Emil Orlik


Japanese Resting on the Mountain
(Japaner bei der rast im gebirge)

color woodblock print, signed and dated in pencil on lower right margin, Emil Orlik 1900, published by the artist while in Japan, very likely self-carved and self-printed, 1900

oban yoko-e 10 1/8 by 13 3/8 in., 25.6 by 33.9 cm

Emil Orlik was born in Prague in 1890, when it was still a province of the Austro-Hungarian Empire. As a student he moved to Germany in 1889 in order to enroll at the Academy of Fine Art in Munich, although he wasn't admitted until 1891. Orlik quickly gained recognition at the academy; however, in 1893 he left before graduating because he began to feel stifled by his professors who objected to his experimentations with etching and lithography. He was a prolific artist; in addition to his paintings and etchings, Orlik produced magazine and book illustrations, poster, stage and costume designs.

In 1896 he began to develop his own style of color woodcut. Together with a friend from the academy, Orlik made use of an article which had been recently published in English, Japanese Wood-Cutting and Wood-Cut Printing (Smithsonian, 1892), which was written by T. Tokuno, the head of the Japanese Bureau of Engraving and Printing. In 1898 Orlik went on a tour of Europe, including England, Scotland, Belgium, Holland, and his first visit to Paris, where he became more keenly aware of the French interpretation of Japanese art: Japonisme. This inspired Orlik to pursue the source: in March 1900 he traveled to Japan with the specific intention of learning as much as possible about Japanese woodblock printmaking. He was a determined student: he studied the language in advance, and within a few months he was conversant enough to explore Tokyo and the countryside on his own. While in Japan, Orlik met the young American artist Helen Hyde (1868-1919), who sought his help and advice on carving and printing (Mason & Mason). He stayed in Japan until November 1901, producing woodblock prints as well as lithographs and etchings, some of which were completed upon his return to Europe.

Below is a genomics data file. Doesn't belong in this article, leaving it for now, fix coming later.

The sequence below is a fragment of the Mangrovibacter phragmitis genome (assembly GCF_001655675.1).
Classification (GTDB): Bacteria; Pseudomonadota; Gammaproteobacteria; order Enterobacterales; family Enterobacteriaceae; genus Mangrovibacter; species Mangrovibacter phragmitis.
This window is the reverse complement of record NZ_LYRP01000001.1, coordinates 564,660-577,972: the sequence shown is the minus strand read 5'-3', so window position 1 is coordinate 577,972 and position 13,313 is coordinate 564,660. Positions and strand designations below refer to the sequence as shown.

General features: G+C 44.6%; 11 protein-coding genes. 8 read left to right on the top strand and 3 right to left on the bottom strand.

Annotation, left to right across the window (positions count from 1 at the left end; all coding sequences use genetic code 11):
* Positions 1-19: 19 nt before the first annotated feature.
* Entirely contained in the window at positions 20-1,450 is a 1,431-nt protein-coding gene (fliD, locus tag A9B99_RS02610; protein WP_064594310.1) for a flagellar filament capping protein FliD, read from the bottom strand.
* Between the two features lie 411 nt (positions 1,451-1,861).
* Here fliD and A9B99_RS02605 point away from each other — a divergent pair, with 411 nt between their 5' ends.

Emil Orlik, Kaiser-Wilhelm-Museum Krefeld, June-July, 1901, no. 194
Emil Orlik, Sein Graphisches (Emil Orlik, His Graphic Works), art shop Voigtlander-Tetzner, Frankfurt, 1910, no. 177
Almut Heidegger, Emil Orlik (1870-1932) Das Holzschnittwerk (woodblock prints), master thesis, Freiburg, 1982, no. 58
Setsuko Kuwabara, Emil Orlik und Japan (Emil Orlik and Japan), Frankfurt, 1987, H-14
Emil Orlik zum 120 Geburtstag (120th Anniversary), Galerie Bodo Niemann, Berlin, 1990, no. 11
Julia Meech & Gabriel P. Weisberg, Japonisme Comes to America, 1990, pp. 114-115
Tim Mason & Lynn Mason, American Printmakers: Helen Hyde, 1991, p. 19
Otmar Rychlik, Emil Orlik, Prag Wien Berlin (Prague, Vienna, Berlin), The Jewish Museum, Wien, 1997, no. IV/29
Birgit Ahrens & RĂ¼diger Joppien, Wie ein Traum (Emil Orlik in Japan), 2012, p. 51, no. 9

(inv. no. C-3040)

price: Sold


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site last updated
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Scholten Japanese Art
145 West 58th Street, suite 6D
New York, New York 10019
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